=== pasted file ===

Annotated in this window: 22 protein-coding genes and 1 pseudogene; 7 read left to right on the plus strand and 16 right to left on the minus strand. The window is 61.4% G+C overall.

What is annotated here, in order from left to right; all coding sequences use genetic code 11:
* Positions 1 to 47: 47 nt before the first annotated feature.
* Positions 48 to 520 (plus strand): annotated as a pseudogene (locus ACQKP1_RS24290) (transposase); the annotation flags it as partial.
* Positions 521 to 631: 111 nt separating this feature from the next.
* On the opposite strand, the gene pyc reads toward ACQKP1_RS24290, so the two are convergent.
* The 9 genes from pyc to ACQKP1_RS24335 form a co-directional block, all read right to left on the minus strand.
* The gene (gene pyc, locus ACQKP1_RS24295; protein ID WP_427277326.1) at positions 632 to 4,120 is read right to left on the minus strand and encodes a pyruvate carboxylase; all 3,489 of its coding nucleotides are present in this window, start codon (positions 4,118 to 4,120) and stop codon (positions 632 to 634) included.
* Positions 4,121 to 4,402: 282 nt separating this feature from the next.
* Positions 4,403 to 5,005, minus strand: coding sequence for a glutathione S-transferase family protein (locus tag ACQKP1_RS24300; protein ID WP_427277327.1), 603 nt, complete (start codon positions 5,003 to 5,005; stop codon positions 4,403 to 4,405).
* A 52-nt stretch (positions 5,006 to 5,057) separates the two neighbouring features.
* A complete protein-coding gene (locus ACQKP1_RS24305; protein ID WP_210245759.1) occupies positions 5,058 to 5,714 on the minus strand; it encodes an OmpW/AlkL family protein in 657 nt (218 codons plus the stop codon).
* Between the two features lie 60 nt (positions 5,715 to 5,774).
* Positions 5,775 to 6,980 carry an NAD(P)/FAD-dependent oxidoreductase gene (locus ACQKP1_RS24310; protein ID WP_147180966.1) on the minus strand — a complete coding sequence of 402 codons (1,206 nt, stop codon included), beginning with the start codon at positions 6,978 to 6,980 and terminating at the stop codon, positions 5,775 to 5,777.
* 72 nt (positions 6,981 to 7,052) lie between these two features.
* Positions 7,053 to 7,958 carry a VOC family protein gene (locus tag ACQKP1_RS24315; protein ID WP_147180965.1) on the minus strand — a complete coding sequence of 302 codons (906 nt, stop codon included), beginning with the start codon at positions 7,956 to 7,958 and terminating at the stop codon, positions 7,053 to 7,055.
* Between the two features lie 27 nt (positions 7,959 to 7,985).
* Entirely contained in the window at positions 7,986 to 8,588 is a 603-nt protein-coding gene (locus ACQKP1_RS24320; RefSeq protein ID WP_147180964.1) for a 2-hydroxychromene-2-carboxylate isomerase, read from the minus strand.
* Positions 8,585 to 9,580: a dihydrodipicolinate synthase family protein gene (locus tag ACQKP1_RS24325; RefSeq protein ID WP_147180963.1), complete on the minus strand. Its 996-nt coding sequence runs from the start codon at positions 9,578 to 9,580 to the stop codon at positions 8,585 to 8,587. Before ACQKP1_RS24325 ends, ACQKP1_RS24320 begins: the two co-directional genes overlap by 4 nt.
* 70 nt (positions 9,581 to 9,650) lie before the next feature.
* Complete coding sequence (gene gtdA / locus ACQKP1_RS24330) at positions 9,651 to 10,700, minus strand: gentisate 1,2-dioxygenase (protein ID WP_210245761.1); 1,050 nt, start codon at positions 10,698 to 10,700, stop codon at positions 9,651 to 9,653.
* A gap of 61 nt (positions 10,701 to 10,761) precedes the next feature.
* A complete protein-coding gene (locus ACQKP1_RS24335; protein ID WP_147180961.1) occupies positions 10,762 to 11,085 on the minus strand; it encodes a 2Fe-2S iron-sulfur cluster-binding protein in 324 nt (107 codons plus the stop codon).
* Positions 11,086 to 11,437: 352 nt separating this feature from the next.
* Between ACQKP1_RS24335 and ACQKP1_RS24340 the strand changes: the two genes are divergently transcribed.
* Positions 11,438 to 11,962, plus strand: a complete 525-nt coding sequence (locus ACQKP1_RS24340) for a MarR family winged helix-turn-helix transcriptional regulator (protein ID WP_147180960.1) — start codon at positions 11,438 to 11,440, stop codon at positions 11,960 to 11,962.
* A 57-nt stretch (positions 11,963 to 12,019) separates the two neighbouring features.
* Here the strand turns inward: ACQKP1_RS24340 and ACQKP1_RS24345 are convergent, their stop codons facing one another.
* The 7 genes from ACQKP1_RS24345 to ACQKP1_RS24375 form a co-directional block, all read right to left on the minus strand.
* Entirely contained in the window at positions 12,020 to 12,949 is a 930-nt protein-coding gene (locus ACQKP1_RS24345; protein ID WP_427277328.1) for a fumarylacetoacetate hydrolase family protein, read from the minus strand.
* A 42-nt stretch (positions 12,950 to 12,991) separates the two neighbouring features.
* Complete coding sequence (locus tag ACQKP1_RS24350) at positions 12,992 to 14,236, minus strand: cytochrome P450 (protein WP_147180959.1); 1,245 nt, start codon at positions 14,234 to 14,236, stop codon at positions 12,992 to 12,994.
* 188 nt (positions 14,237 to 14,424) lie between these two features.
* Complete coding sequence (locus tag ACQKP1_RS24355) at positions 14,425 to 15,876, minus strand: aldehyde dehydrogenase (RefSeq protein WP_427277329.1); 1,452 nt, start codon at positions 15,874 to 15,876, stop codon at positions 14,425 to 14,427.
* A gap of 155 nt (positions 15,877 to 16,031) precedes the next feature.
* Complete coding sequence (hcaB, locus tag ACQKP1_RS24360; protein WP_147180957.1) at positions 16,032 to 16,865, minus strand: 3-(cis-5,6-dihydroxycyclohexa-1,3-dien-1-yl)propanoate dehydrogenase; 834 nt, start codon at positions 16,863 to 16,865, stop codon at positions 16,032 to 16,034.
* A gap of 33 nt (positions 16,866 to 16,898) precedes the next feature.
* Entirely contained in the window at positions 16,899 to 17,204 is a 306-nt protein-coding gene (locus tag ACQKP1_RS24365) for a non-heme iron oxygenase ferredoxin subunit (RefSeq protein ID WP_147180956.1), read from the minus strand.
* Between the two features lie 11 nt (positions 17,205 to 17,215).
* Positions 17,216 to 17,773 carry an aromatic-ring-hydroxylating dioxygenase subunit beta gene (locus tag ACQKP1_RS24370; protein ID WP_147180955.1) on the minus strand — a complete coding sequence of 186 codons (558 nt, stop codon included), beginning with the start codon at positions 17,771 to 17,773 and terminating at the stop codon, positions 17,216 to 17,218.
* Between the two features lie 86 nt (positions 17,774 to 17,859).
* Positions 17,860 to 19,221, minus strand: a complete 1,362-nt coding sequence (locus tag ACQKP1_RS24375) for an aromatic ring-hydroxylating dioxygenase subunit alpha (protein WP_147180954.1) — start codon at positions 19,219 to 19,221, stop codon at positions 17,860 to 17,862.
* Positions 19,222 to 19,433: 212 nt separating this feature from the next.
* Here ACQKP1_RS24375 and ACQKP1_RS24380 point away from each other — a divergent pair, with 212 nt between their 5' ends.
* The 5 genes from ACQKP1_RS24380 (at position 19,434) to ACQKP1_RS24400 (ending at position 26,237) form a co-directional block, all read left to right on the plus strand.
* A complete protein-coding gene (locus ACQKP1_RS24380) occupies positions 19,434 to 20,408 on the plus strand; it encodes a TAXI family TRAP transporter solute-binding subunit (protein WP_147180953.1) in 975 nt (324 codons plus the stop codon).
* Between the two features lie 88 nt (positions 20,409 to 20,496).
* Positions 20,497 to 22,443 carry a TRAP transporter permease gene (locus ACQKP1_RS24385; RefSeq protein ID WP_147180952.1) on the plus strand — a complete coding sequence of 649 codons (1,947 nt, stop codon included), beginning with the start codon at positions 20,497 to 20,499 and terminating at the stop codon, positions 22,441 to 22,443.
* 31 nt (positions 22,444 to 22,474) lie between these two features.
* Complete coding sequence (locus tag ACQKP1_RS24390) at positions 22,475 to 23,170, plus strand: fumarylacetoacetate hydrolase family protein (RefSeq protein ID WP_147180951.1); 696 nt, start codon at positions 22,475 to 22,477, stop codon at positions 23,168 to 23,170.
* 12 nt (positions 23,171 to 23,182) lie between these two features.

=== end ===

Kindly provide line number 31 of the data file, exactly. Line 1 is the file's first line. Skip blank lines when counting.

* A 42-nt stretch (positions 12,950 to 12,991) separates the two neighbouring features.